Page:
Gaston County, NC
Alleged offense: labor organizing
Legal intervention (in alleged offense): N/A
Legal intervention (following lynching): Yes
Mob size: 7
Mob members: None named
Alleged victim: N/A
Household Status: Divorced with children
Occupation: Textile worker
Shot and killed in 1929, Ella May Wiggins, a white female textile worker, was one of many workers protesting a “stretch-out” in textile factories such as Loray Mill in Gaston County. Wiggins joined the efforts of the National Textile Workers’ Union (NTWU) to unionize Loray and establish workers’ rights, becoming known for her ballads, which were critical of mill work. In the spring of 1929, organized strikes for unionization were quelled, but the NTWU stilled planned rallies to protest unfair working conditions at the mill. On Saturday, September 14th, Wiggins was on her way with other workers from Bessemer City to such a rally in Gastonia. At a roadblock outside of Gastonia, anti-unionists, who were also against what they deemed as Communist influence in unionists, stopped Wiggins’ truck and instructed them to turn around. On the way back to Bessemer, Wiggins’ truck was pursued and chased off the road by armed men in other vehicles, who opened fire onto the passengers. Their fire hit Wiggins, who died of a gunshot wound that afternoon. Although there were a number of men later indicted for the murder, no one was convicted.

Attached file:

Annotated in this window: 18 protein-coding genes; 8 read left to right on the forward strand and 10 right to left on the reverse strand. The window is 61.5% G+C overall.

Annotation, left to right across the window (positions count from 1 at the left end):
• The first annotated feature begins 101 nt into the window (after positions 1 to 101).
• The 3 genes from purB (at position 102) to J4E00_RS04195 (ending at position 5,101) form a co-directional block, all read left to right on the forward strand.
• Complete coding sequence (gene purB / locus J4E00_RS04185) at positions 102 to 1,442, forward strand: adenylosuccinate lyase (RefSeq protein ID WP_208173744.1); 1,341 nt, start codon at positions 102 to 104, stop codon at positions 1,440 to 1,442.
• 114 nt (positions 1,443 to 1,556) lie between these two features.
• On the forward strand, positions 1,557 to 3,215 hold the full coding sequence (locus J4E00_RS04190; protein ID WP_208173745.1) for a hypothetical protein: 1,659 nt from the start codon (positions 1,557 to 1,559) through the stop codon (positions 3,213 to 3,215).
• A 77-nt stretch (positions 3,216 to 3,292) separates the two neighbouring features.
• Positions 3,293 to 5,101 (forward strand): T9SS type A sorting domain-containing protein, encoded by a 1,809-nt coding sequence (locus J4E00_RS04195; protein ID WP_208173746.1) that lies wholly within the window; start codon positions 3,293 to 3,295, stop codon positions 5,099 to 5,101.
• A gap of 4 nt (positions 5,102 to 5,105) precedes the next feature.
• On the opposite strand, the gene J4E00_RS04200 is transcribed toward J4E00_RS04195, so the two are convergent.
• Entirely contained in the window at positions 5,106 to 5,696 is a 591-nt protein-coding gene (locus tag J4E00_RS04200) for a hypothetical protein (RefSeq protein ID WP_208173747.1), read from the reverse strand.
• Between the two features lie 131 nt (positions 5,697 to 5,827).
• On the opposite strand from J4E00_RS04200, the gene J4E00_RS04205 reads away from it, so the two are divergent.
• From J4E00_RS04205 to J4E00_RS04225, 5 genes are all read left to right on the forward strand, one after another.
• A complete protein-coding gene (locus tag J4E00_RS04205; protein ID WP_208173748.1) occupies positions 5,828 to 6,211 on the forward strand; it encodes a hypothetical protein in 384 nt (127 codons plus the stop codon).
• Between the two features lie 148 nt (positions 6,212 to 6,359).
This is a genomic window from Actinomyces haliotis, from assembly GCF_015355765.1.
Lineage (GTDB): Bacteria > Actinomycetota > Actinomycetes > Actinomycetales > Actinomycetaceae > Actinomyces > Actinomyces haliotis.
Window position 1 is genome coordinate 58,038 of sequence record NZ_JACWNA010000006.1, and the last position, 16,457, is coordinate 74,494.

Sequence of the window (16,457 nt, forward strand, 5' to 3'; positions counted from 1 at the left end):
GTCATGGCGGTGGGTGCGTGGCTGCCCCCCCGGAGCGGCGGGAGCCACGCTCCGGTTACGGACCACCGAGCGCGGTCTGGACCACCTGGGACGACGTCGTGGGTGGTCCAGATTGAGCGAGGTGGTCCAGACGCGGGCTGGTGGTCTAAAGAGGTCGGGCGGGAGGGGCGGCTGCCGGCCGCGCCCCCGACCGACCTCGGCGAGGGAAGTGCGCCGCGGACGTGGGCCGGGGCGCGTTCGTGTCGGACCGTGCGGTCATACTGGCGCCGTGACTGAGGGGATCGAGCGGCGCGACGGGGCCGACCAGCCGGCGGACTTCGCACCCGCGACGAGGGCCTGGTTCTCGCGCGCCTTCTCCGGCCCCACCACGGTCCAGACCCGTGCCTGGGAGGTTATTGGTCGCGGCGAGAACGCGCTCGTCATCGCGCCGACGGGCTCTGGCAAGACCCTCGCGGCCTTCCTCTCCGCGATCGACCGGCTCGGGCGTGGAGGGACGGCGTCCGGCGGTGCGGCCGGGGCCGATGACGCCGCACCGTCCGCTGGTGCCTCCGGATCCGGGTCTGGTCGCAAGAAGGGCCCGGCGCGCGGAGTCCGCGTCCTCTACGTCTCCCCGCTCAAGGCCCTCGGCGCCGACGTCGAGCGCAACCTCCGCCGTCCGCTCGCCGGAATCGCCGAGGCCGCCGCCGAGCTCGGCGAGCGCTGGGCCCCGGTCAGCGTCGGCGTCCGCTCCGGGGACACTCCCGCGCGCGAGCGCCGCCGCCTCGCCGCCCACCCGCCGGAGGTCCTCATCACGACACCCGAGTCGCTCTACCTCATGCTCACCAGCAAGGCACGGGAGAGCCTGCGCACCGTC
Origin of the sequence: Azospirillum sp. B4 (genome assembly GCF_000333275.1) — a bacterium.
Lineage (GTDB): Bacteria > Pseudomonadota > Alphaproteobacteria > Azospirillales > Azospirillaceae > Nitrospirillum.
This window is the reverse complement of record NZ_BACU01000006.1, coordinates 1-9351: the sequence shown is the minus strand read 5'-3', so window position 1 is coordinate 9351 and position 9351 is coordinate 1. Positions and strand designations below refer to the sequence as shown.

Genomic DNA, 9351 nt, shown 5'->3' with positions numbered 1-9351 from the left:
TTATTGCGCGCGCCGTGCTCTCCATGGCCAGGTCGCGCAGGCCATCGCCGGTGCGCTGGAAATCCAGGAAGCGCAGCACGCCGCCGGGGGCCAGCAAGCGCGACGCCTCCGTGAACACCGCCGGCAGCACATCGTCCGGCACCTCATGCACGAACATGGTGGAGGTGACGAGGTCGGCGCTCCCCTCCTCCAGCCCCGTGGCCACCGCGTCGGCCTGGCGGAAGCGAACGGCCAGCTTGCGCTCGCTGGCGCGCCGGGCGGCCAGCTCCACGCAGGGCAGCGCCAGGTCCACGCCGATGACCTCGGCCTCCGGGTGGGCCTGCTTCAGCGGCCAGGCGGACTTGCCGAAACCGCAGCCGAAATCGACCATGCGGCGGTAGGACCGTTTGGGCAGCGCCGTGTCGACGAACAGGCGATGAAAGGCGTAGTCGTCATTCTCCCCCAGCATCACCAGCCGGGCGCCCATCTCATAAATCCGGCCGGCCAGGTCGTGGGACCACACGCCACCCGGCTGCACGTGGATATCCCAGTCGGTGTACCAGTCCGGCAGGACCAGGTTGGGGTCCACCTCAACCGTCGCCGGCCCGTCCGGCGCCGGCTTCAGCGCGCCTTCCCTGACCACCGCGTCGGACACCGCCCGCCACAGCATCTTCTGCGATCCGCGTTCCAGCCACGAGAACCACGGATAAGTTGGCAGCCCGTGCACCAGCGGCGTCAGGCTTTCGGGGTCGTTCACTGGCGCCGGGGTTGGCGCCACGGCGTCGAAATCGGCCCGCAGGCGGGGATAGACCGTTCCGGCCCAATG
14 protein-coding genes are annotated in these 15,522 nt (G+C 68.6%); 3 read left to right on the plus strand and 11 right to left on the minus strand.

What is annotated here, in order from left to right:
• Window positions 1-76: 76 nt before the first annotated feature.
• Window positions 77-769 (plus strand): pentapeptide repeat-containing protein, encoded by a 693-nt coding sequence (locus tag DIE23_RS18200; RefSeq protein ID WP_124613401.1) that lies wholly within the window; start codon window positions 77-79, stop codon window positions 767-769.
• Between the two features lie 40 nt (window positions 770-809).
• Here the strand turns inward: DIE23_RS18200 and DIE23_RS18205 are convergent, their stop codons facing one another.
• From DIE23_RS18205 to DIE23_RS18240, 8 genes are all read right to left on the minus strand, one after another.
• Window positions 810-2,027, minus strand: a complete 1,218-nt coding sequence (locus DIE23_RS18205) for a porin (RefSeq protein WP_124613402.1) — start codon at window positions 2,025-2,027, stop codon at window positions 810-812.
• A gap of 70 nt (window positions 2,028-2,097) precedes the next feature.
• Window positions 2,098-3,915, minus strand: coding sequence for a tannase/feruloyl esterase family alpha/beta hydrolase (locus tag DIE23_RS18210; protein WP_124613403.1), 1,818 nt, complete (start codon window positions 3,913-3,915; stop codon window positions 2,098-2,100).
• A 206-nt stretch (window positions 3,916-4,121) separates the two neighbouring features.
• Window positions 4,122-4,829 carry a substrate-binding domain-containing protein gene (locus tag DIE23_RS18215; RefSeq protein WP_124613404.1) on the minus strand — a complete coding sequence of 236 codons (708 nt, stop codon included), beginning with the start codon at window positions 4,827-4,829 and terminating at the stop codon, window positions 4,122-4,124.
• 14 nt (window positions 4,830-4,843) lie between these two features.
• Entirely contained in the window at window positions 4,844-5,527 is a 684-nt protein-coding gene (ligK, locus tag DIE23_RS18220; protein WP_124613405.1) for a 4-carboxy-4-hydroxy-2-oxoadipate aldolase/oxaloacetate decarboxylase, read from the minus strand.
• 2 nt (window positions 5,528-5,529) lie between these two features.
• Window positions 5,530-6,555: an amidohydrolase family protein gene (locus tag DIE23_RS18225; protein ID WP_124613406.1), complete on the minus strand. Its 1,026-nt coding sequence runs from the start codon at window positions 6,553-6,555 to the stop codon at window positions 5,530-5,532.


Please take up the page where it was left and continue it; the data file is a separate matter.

Town: Gastonia, North Carolina
Latitude/Longitude: 35.261687, -81.216421
Rationale: While an exact location could not be determined, a marker was placed on the Bessemer City Road that Wiggins most likely traveled on the way to Gastonia, and which was mention in the article about Wiggins’ murder in The News-Review (Roseburg, OR).
This killing has been widely described by historians and others.